On 15 June 2022, HM Treasury issued its response document to its October 2021 consultation on the steps the government proposes to take to amend the Money Laundering, Terrorist Financing and Transfer of Funds (Information on the Payer) Regulations 2017 (MLRs 2017). The consultation was undertaken at the same time HM Treasury issued a call for evidence to inform a broader review of the UK’s anti-money laundering/countering the financing of terrorism regulatory and supervisory regimes.

Key points in the response document include:

  • AISPs and PISPs: The government has decided to exclude Account Information Service Providers (AISPs) from the regulated sector but keep Payment Initiation Service Providers (PISPs) within scope at this time. This reflects a higher number of stakeholder responses which raise concerns that PISPs, unlike AISPs, are involved in payment chains so may represent a higher risk of being used as a tool for economic crime more broadly (such as fraud).
  • BPSPs and TDITPSPs: The government is not removing Bill Payment Service Providers (BPSPs) and Telecoms, Digital and IT Payment Service Providers (TDITPSPs) from the scope of the MLRs 2017. The government feels that further research is needed to confirm definitely whether any business in the UK is truly operating as a BPSP. It also wants to develop a more in-depth understanding of the small payment institution TDITPSPs supervised by HM Revenue & Customs and any associated risks of money laundering, terrorist financing and proliferation financing.
  • Art Market Participants: The government is amending the definition of Art Market Participant to explicitly exclude from scope artists who sell their own works of art over the EUR 10,000 threshold. This exemption for artists will apply when the artist sells their works of art as an individual and when they sell their work through a company or partnership, where they are a shareholder or partner.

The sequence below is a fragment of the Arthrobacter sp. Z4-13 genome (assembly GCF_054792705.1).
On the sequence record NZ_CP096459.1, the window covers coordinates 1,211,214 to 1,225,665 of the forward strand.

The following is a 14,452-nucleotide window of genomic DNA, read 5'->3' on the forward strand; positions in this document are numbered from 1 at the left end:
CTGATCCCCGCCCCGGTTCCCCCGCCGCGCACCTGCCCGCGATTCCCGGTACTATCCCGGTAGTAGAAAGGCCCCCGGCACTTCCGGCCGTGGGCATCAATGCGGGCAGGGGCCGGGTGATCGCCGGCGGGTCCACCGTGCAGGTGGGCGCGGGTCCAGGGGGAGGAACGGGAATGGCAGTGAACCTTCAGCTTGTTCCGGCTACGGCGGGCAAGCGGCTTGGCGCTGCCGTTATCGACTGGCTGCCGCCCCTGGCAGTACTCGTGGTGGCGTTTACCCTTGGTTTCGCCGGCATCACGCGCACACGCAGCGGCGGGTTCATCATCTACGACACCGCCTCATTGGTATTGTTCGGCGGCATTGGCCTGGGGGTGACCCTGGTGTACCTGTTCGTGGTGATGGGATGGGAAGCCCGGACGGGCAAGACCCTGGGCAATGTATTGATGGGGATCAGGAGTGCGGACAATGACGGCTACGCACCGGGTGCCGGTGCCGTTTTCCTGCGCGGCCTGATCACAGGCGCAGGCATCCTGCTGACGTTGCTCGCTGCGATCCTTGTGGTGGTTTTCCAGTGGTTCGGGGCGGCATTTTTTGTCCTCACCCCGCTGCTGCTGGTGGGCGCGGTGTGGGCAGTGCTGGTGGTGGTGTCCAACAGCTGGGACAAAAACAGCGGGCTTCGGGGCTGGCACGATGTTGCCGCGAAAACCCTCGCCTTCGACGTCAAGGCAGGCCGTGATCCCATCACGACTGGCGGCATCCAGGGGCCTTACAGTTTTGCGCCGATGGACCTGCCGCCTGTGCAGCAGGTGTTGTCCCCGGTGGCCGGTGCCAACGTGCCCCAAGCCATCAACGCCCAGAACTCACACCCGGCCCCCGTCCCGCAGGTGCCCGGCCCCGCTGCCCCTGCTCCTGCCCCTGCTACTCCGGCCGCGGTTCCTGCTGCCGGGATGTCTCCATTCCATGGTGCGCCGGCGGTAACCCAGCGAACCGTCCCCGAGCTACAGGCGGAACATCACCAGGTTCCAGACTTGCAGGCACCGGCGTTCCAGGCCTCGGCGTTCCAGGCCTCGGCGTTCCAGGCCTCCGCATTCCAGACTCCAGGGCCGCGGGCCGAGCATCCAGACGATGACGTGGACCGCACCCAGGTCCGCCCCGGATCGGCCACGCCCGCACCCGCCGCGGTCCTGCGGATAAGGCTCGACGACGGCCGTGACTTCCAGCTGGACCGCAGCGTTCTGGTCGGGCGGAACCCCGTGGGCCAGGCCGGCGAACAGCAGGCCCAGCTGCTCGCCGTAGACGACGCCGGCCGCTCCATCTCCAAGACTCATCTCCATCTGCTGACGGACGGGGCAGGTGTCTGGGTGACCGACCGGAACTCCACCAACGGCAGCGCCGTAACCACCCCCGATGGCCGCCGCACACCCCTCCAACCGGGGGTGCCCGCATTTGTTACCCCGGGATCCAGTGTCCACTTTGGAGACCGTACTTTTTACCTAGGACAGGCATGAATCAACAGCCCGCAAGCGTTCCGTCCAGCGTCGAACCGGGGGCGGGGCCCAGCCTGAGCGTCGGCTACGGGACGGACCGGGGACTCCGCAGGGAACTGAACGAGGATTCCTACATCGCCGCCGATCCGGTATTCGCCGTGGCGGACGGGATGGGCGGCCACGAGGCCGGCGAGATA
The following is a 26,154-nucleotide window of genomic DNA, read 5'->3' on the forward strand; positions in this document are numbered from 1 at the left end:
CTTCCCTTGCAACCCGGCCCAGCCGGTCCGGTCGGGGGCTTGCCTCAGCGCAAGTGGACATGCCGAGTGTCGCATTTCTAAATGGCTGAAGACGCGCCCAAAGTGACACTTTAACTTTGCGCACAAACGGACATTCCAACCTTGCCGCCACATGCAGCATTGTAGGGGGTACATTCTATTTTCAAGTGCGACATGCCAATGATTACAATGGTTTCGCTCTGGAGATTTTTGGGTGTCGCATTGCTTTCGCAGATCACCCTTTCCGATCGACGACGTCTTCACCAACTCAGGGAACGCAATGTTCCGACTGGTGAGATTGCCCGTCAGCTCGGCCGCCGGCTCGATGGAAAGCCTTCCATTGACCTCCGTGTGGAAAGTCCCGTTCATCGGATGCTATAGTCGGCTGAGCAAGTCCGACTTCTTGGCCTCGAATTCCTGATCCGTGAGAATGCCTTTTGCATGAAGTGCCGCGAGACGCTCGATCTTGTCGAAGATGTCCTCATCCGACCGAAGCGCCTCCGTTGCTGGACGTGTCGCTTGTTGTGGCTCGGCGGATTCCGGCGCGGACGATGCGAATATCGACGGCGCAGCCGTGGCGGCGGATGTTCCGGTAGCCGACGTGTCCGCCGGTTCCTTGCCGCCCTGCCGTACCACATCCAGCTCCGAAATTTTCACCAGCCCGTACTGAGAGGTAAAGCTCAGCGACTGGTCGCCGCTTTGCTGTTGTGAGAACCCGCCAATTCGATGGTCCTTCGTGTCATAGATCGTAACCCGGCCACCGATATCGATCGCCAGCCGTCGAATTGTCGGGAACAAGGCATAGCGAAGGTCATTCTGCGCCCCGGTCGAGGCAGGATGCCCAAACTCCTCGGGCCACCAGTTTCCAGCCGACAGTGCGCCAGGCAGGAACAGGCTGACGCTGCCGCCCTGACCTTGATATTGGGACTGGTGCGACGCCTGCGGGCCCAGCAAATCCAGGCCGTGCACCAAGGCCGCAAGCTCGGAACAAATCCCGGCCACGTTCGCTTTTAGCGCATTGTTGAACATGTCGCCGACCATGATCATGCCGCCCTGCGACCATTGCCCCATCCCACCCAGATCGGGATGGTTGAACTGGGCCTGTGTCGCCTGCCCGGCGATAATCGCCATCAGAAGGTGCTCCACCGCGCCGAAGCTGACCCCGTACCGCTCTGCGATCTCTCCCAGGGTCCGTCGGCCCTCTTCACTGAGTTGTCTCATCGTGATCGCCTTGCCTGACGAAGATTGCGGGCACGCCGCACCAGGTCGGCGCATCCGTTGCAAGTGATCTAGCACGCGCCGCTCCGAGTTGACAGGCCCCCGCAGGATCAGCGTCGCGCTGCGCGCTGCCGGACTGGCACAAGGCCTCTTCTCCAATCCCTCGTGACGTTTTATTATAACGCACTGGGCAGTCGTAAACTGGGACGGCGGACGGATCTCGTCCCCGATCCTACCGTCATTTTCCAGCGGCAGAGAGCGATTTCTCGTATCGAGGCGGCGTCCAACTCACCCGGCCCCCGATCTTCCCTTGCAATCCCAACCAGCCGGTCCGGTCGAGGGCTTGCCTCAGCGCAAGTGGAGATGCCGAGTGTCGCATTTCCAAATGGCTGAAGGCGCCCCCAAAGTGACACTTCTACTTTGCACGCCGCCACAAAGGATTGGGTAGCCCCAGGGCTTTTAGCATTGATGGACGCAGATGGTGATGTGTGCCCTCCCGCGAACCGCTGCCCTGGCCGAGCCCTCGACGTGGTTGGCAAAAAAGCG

• Suspicious activity reports: The government is proceeding with its proposal concerning access to suspicious activity reports (SARs) by supervisors. Among other things, the government has concluded that no increased tipping off risk is expected, as sections 333A and 333D of the Proceeds of Crime Act 2002 already permit SARs to be disclosed to an authority that is the supervisory authority for that firm/individual under the MLRs 2017 without the offence of tipping off being engaged.
  • Credit and financial institutions: The government is not taking forward, at this time, its proposal to clarify the activities that make a person a credit and financial institution as per Regulation 10 of the MLRs 2017. It is expected that longer-term discussions with industry are needed, given these discussions will be especially complicated and technical.
  • FATF Recommendation 1: The government is taking forward its proposal to implement the Financial Action Task Force (FATF) standards in respect of Recommendation 1, to require financial institutions and designated non-financial businesses and professions to identify, assess and take effective action to mitigate proliferation financing risk. A definition of proliferation financing will also be included in the MLRs 2017 to clarify the type of activity that would be considered proliferation financing, whilst remaining tied to the relevant UN Security Council Resolutions so as not to expand the scope included under FATF Recommendation 1.
  • Forms of business arrangement: The government is amending Regulations 12 and 4 of the MLRs 2017 so that there can be better alignment between the forms of business arrangement that a Trust and Company Service Provider (TCSP) can form and those that register with Companies House, in particular to include English, Welsh and Northern Irish limited partnerships, as well as expanding the application of when a business relationship is established to form these business arrangements as well as those services a TCSP can provide in Regulation 12(2)(b) and (d). This measure will also include the appointment of a limited partner by a TCSP as constituting a business relationship and will therefore require customer due diligence (CDD) to be conducted on limited partners, if they are the customers of TCSPs.